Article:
The definition just targets the road user who doesn’t need many traffic control devices. This user would know how to stay alert, know the direction he/she is going (color of the stripes), wouldn’t need wrong ways, do not enters, one-ways signs. Would be able to function normally at a traffic signal, i.e. would not need supplemental mast arm signs, and wouldn’t need the conversion to flashing yellow arrow. This driver doesn’t need high retro values or contrasting signs; understands to look for pedestrians, therefore doesn’t need any warning devices, etc, etc, etc.
    The Sign Committee understands that we don’t design for the “worst” driver under the normal (bell) curve, but we certainly don’t design for this definition (528) either. We believe it is somewhere in the average to slightly below average range of drivers.

    pg 38 530. Section 1A.XX Traffic Control Device Activities:
    530.b Insert ” acoustical, tactile” Appearance: The process of establishing the general physical characteristics of a specific device as it appears to the road user. These characteristics include color, shape, legend, acoustical, tactile and the relative position and layout of individual elements.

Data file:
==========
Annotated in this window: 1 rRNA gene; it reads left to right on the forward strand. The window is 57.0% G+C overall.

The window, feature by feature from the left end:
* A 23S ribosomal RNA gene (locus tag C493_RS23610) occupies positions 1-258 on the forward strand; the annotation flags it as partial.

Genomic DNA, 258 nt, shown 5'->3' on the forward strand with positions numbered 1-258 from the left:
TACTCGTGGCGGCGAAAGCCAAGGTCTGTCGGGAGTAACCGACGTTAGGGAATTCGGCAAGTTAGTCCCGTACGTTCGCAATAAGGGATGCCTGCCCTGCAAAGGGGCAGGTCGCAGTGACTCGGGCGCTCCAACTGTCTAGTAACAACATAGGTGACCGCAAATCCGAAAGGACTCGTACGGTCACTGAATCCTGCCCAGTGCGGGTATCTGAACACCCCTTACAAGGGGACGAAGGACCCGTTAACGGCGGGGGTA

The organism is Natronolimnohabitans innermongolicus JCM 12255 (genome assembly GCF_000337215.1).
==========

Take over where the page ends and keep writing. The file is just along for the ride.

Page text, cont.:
pg 39 533. Insert ” modified ” Section 1A.XX Definitions: The following heading definitions should be modified to the MUTCD

    a. Standard. A statement of required, mandatory, or specifically prohibitive practice regarding a traffic control device. The verb “shall” is used. Normally a standard cannot be revised or modified for any reason. Some Standard statements are sometimes modified by Options.
    b. Guidance A statement of normally required to provide consistent practice regarding a traffic control device. The verb “should” is used. Deviations from a consistent guidance are allowed when justified by an engineering study. A statement of recommended, but not mandatory, practice in typical situations, with deviations allowed if engineering judgment or engineering study indicates the deviation to be appropriate. The verb “should” is used. Guidance statements are sometimes modified by Options.